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There has been a constant increase in the number of aged individuals across the world for decades. Consequently, the need to provide care for this group of individuals has been rising with critical implementation being based on care reforms. By these, governments are now focusing on civic responsibility which recognizes the significance of self-care along with dependence on informal care.
Informal Supports Systems
By relating to the definition, informal care describes the social responsibility emerging from relationship people have with the aged people; this may entail relatives, parents, friends, or even neighbours who are not blood-related (Van Groenou & De Boer, 2016). First, with the projection of aged individuals doubling in the coming years, more care will be necessary. Because residential care providers will not sustain pressure, many older adults will be forced to rely on community and home-based care. Secondly, the aging population is posing a challenge to maintenance by the government. Government institutions are spending heavily on meeting the needs of the aging population at the expense of other development. Therefore, there has been a shift in informal care provision from the community to family-based in respect with the argument that individual families have a more prominent role to play than the community (Van Groenou & De Boer, 2016). Finally, a shift in the labour market propagated ageing population translates how informal care is provided. According to Van Groenou and De Boer (2016), by 2021, individuals who are retiring at 65 years will be expected at retire at 67, this implies that there will be lesser resources for informal care as well as constricted time. Care providers may, therefore, reconsider other worthy careers.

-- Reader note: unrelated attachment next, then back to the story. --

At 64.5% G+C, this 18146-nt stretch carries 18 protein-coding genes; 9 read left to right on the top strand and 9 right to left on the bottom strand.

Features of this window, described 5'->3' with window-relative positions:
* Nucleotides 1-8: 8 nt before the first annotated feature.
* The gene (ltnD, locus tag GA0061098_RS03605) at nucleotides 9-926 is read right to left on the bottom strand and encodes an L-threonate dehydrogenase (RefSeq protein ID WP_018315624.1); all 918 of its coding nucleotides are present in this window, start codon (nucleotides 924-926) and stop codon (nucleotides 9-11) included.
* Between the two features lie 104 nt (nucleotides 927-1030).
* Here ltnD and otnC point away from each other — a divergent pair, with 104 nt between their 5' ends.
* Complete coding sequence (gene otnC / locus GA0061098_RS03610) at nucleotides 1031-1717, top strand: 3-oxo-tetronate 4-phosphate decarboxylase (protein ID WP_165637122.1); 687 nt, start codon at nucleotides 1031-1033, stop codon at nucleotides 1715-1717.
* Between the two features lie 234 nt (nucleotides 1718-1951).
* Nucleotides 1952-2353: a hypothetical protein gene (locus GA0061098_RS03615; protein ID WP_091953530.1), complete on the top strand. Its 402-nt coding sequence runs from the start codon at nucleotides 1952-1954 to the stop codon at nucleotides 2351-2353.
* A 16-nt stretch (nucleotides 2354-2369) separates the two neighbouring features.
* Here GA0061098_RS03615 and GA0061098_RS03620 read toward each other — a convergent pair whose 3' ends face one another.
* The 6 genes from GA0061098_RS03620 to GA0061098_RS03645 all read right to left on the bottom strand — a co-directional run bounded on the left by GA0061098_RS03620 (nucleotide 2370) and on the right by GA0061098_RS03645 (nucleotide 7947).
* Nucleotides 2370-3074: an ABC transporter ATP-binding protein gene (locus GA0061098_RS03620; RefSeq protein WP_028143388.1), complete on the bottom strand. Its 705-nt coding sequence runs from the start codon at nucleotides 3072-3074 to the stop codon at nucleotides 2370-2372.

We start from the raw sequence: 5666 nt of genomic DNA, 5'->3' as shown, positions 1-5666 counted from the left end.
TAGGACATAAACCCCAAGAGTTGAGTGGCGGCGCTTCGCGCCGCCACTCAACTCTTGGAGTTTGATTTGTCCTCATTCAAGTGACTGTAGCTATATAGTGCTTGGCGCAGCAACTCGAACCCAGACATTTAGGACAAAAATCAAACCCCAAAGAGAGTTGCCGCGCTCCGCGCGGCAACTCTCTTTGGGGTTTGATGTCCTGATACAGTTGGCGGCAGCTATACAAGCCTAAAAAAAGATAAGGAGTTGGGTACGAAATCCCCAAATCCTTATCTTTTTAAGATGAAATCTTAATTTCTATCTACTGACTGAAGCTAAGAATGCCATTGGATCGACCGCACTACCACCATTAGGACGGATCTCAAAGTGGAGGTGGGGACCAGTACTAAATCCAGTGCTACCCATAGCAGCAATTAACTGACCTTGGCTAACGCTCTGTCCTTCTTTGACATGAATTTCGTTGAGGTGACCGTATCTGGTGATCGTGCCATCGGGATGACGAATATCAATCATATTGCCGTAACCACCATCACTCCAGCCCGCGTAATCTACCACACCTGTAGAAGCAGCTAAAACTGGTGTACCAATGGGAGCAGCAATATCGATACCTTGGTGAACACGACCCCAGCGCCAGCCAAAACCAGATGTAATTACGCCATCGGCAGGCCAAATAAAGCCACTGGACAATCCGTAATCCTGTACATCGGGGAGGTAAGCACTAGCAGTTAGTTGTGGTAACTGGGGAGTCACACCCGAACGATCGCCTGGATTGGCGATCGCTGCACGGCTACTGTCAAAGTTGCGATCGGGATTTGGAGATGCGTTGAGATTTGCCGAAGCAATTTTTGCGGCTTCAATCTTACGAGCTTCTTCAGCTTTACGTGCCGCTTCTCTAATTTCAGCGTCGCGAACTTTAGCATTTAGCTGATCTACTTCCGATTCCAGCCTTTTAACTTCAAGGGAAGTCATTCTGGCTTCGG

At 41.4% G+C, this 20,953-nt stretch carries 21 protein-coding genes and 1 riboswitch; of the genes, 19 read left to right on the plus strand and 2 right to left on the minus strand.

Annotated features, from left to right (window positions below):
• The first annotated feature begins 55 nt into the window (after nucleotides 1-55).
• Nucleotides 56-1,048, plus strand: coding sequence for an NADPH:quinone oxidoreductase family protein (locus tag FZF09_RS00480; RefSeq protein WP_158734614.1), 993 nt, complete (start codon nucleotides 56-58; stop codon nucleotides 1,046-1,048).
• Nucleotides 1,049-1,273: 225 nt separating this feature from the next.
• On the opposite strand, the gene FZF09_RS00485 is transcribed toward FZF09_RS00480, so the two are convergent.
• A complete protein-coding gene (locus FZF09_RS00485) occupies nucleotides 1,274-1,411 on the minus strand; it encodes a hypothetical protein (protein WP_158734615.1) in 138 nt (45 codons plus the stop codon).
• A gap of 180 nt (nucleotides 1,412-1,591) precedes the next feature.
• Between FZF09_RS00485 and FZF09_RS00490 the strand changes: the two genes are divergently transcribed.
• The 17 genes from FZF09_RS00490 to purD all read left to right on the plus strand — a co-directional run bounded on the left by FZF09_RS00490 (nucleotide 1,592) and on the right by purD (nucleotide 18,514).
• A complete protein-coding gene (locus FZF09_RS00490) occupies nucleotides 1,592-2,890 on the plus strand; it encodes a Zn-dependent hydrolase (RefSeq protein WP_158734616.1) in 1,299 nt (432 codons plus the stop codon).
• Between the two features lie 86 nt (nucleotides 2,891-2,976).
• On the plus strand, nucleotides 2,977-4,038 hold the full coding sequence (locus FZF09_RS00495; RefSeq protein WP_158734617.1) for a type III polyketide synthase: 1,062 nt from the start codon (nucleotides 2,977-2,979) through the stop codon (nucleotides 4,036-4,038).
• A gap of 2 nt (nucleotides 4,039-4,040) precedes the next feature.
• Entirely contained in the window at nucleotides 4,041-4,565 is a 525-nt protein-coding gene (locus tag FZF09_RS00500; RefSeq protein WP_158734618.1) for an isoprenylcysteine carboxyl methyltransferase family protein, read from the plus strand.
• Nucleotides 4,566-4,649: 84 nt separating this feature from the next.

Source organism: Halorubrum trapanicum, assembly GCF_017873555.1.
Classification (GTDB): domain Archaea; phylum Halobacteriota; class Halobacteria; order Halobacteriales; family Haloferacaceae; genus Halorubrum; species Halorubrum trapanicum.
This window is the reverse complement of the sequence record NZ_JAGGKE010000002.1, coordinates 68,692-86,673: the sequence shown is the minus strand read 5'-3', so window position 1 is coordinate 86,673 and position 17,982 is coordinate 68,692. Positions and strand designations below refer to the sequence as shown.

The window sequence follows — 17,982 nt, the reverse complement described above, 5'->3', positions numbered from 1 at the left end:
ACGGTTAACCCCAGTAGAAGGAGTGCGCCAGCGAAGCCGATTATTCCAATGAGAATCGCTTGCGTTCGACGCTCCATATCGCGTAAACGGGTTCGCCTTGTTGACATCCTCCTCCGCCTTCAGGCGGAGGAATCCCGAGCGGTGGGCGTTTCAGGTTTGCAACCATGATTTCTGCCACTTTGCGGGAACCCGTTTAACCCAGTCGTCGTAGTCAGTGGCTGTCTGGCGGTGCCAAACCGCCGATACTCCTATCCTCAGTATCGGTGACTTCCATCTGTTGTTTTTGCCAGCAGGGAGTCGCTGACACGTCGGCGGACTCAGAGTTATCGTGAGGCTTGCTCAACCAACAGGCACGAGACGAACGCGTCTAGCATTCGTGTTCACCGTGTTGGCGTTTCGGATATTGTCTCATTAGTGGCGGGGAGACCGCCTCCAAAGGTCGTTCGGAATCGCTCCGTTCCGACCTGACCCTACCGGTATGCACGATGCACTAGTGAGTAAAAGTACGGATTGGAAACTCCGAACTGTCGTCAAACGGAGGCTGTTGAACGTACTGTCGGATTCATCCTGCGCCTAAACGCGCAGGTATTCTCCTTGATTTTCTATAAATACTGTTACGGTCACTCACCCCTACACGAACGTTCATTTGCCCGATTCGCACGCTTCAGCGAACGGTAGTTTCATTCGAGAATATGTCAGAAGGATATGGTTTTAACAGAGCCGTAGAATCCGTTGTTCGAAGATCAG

The Social Exchange Theory
The social exchange theory postulates that, individual gauges the potential benefits and risk of relationship that results to either abandoning or embracing it. The applicability of this social theory in informal care for the aged individual is more than evident because it involves giving care which is the basic concept of the exchange theory. Cherry (2020) suggested that these relationships are founded on a give-take association which still do not mean that giving and receiving should be equal. By considering this, care providers for aged are likely to offer more than what the aged will offer; however, the relationship remains vibrant as it is founded on other ties. Considering the weak and dependent nature of aged individuals, applying the concept of this theory would define the kind of bond in a relationship with caregivers. First, caregivers weigh the benefits against the cost of caring for the aging population, and secondly, they evaluate alternatives possible before engaging themselves in an exchange process.
Families, friends and communities as a whole present the most effective social networks to which aged individuals find their comfort. A family member has a unique bond to an individual being cared for as they internalize it as being accepted and wanted hence improve their cognitive characteristics. Friends are indeed perfect encouragers to aged people who have commonly been defined by chronic conditions. They motivate by sharing out ideas and relate their conditions to each other as most of their friends are likely to be of the same age and therefore faced by similar events. The community plays the most significant role, by accepting that ageing is natural, it can put necessary interventions in preparation for the same.
According to my understanding, productive ageing refers to the peculiar nature of the aged person to accept whoever they are and make positive moves about their life. These may include, contributing to community projects, upholding self-health, and participating in activities others are being involved. Older people may have a judgmental feeling of being a burden posing less benefit to the caregivers than the benefit they offer; therefore, they may try to make at least efforts to change these perceptions hence engage positively in the society.
Van Groenou, M. I. B., & De Boer, A. (2016). Providing informal care in a changing society. European Journal of Ageing, 13(3), 271-279. https://link.springer.com/article/10.1007/s10433-016-0370-7
Cherry, K. (2020). How social exchange theory is used: How it influences relationships. Social psychology. https://www.verywellmind.com/what-is-social-exchange-theory-2795882
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